To the Editor:
In reading Times-News editorials I’ve noticed a general absence of discussions regarding controversial topics. However, the editorial of Sept. 6 titled, “Don’t do it: Minimum wage hike would have negative results” was an exception.
The Times-News argued that it would be a mistake for Maryland to raise its minimum wage from $7.25 to $12.50 per hour. Permit me to respectfully dissent.
Evidently the editorial’s view that a minimum wage hike would have negative results is based on the rationale that such action would boost unemployment and eliminate “thousands of jobs.”
While I do agree that a shift from $7.25 to $12.50 is probably too large for any business to handle immediately (It would amount to a 58 percent raise!), clearly the proposition that minimum wage increases lead to a loss of jobs is bogus. History tells us such action actually stimulates economic growth.
The federal government first established a minimum wage in 1938. It was set at $.25 per hour. At that time there was substantial opposition to this policy because many believed it would hurt business and the economy. There have been 28 increases since that time and at each juncture opponents voiced the same position that such a policy would mean higher unemployment, etc.
So what actually happened in all of these cases? When the minimum wage was increased all other incomes were proportionately increased, consumers had overall more funds to spend on goods and services, thus the business world needed to hire more workers to keep up with the increased demand for their products. In short this process goes a long way in explaining how the famed American middle class was formed.
The legendary Henry Ford, who definitely was no slouch when it came to running a business, producing cars and making money, understood this principle well. He reportedly said that he wanted to give his workers sufficiently high wages so they could afford to buy his cars.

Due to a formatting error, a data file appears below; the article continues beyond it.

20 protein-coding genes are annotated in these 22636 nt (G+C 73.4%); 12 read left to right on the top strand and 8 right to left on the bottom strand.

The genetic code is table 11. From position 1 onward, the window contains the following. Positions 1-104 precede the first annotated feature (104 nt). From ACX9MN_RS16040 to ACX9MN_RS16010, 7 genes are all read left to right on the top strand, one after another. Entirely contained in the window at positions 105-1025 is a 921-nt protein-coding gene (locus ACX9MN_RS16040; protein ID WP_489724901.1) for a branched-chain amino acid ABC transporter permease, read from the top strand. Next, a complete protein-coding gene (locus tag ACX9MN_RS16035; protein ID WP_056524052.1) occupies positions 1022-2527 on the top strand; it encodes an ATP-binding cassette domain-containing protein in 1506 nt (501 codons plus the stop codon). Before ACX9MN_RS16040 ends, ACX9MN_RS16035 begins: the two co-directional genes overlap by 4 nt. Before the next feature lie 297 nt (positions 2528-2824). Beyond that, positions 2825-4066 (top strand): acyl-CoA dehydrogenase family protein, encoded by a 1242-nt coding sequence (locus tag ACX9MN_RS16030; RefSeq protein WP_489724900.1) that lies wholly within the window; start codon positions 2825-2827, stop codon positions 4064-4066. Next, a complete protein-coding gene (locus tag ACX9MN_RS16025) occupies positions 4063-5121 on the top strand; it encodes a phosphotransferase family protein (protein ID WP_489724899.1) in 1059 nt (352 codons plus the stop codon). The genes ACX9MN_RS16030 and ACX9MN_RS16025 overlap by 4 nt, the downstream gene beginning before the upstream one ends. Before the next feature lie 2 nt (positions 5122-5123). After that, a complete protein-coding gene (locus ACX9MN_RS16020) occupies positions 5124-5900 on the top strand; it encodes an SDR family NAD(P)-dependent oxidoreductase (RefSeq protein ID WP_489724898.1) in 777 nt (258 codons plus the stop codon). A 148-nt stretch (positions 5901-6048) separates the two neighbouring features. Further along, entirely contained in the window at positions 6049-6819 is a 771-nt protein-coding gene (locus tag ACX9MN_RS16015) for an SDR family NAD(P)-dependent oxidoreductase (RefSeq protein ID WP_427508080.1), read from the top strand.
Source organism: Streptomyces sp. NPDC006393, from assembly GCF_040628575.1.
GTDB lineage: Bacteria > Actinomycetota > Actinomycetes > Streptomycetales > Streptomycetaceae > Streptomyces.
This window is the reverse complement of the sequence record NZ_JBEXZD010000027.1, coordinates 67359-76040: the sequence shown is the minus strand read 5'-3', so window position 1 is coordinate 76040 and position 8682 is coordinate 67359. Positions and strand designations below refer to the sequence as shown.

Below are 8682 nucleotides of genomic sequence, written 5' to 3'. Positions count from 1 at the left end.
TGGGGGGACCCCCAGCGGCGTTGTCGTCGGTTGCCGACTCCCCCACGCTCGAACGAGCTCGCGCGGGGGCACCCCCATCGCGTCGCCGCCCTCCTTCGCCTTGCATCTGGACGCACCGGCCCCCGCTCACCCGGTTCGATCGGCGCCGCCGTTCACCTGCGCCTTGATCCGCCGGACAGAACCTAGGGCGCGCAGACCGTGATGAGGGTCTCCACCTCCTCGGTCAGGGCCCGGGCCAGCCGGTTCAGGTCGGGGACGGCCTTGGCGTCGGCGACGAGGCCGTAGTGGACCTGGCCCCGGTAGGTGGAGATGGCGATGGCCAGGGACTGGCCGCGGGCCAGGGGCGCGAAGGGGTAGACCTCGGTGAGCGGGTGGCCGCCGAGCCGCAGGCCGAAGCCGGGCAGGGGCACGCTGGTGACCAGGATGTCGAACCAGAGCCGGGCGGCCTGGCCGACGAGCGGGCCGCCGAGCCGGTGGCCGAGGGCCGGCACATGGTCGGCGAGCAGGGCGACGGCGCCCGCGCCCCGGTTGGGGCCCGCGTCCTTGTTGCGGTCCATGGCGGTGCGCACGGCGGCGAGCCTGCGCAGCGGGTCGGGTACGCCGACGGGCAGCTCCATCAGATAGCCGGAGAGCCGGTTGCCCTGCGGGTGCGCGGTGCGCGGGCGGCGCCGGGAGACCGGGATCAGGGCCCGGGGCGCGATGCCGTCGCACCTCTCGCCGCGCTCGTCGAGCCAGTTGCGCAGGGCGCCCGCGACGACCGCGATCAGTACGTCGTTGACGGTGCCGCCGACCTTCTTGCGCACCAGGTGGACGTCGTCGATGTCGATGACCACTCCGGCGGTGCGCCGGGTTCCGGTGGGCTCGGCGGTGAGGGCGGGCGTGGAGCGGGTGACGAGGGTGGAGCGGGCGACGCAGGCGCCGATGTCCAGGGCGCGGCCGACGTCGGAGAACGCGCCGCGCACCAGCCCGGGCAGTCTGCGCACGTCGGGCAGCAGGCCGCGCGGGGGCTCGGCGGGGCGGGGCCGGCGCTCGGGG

Just as Ford did, any successful businessman or woman today views his or her workers as assets, not expenses! A common refrain expressed by these business leaders is: “Our favorable outcome is because of our people.”
My second argument supporting increasing minimum wage is a moral one. I feel it’s clearly immoral for America, the wealthiest country in history, despite giving lip-service to the high value of work, to relegate millions of her working citizens to poverty status with pitiful incomes and no significant benefits.
While giving only nominal value to work, I feel regrettably that we Americans place an extremely high value on money. Due to this an individual’s worth is measured largely by his or her income and wealth.
In the economic sectors most directly impacted by a minimum wage increase — the retail sales, fast-food and hospitality industries — are the executives really worth more than those on the front-line performing the actual tasks associated with making and delivering the product?!
It is common knowledge that income (and wealth) inequality has been dramatically increasing since about 1980.
Although those fortune ones at the top have seen their incomes skyrocket, the low wage-earner’s inflation adjusted income has decreased. Why has this happened? Why do the rich continue to get richer and the poor become poorer? Is this moral? What would Jesus say?
There is another value many Americans share. This is the supreme importance we place upon the teachings contained within God’s Word. One of these sacred messages of the Good Book is that we will be judged by God in how we “treat the least of these.” It seems to me that low wage-earners, struggling daily to have the basic necessities of food, clothing and shelter, would fall within this category.
R. Steele Selby